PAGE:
“I’ve dreamt of doing a project about women in animal advocacy for quite a few years. The list of inspiring women has been taped to my wall, with names added monthly. A big part of the reason I’m an activist is that I had women to look up to. I saw Jane Goodall living this extraordinary life, creating change, and I thought ‘I want to do that, too.’ The Unbound Project is my gift to the world, and to the ever-growing animal rights movement. May it inspire many, and uplift and celebrate the work of all the women in the project. Ultimately, the goal is to move people to be change-makers for animals, too.”
Jo-Anne McArthur is an award-winning photojournalist, author, activist and educator who has been documenting the plight of animals around the globe for over fifteen years. She is the founder of We Animals, an internationally celebrated archive. Over one hundred animal organizations have benefited from her photography, many of which continue to work closely with Jo-Anne on stories, investigations, campaigns and humane education.
Jo-Anne is the subject of Canadian film maker Liz Marshall’s acclaimed documentary The Ghosts in Our Machine, and her first book, also entitled We Animals, was published by Lantern Books in 2013. Her work has been featured in many books and publications such as National Geographic, Elle, DAYS Japan, Helsingin Sanomat, Photolife, PDN Online, The Huffington Post, Alternatives Journal, and Canadian Dimension. Recent awards and accolades include the Institute for Critical Animal Studies Media Award; one of CBC’s Top 50 Champions of Change; and HuffPost WOMEN’s “Top 10 Women trying to change the world.” Her work has been granted funding by organizations such at the Culture and Animals Foundation, LUSH cosmetics and The Pollination Project. Her forthcoming book, Captive, will be published by Lantern Books in 2017.
“As someone interested in both activism and history, I am absolutely fascinated by the number of women who have worked so hard to make the world a better place for animals. Many people are surprised to learn that animal advocacy has such a long and rich history, and I am excited to share the stories of the many women who stood up and demanded change, each in their own way. In some cases, these women were fighting for animals even before they had the right to vote! Some of these women were recognized as ‘leaders’ in their own day, but many others toiled away with little recognition. I have been working for a few years to piece together their stories, and it is my sincere hope that the Unbound Project will generate even more information about the brave and inspiring women who fought for animals in previous generations.”
Dr. Keri Cronin is an Associate Professor in the Department of Visual Arts at Brock University (St. Catharines, Ontario, Canada). She is also a Faculty Affiliate in Brock’s Social Justice & Equity Studies graduate program and a founding member of the Social Justice Research Institute at Brock. She is the author of Manufacturing National Park Nature: Photography, Ecology, and the Wilderness Industry of Jasper (UBC Press, 2011) and the co-editor (with Kirsty Robertson) of Imagining Resistance: Visual Culture and Activism in Canada (Wilfrid Laurier University Press, 2011). Her current research explores the ways in which late 19th- and early 20th-century animal advocacy groups used visual culture in their campaigns. In the summer of 2012 she curated an exhibition called “Be Kind: The Visual History of Humane Education” for the National Museum of Animals & Society (NMAS), and is currently serving as the Chair of the Advisory Council for NMAS. In addition to publishing in academic venues, she has also written several columns on the role of art in animal advocacy for Our Hen House.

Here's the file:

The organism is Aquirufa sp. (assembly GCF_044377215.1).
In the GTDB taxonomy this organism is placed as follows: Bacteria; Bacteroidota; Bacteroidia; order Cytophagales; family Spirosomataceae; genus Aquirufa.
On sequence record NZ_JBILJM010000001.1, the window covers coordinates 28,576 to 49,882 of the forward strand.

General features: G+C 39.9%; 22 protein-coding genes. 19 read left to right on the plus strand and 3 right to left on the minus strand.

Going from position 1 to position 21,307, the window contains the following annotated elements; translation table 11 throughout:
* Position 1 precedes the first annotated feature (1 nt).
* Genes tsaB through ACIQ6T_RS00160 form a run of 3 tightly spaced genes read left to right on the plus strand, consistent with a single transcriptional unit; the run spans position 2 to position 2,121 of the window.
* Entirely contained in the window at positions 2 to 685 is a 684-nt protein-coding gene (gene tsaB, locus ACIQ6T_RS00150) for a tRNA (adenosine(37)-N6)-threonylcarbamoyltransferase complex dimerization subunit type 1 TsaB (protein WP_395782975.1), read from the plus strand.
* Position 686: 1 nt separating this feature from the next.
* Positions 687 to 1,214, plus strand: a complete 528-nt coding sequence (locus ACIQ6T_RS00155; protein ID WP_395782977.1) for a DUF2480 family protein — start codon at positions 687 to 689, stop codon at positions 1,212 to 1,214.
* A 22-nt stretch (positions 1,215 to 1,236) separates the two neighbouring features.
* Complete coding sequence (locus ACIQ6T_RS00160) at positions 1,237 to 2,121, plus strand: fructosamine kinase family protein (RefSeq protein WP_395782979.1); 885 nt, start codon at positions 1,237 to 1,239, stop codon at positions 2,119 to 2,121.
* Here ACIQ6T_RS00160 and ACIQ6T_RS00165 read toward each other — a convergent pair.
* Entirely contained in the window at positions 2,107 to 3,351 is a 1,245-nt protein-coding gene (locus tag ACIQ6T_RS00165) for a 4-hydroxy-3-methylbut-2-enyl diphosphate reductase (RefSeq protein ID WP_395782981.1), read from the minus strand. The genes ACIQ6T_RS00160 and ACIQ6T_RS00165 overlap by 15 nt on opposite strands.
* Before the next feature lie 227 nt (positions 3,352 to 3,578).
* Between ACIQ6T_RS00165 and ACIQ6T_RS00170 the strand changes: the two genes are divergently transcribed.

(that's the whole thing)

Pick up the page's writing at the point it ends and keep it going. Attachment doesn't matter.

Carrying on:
Kelly Guerin is a documentary filmmaker for animal rights based out of Denver, Colorado. In 2014, she graduated with Latin honorific degrees from the University of Colorado for her research on Western cultural rejections of vegan philosophy. She works independently and alongside non-profits to create films exploring humanity’s relationship with non-human animals.
Brittany Brooks is a multidisciplinary artist based in St. Catharines, ON and a recent graduate of Brock University’s Studio Art program. Her practice includes, but is not limited to; visual art, performance and music.
Brittany has participated in residencies at Spark Box Studios, White Rabbit Arts, and The Green Belt Gallery which cultivated her solo exhibition Rutabager and her original hand made layered projection show The Fireside Book of Fictitious Folk Songs. Her band Creature Speak released a full length album Shadow Songs, which has since drawn international praise from Bandcamp, Bitch-Media, Exclaim, Folk Radio UK and more. She is an active member of the St. Catharines arts and cultural community and a Jr. Programmer for the In the Soil Arts Festival.
Katie Mazi is a recent graduate of Brock University where she majored in Visual Arts and minoring in Critical Animal Studies. Her combined interests made her the perfect candidate for a 2015 research assistant position with Professor Keri Cronin.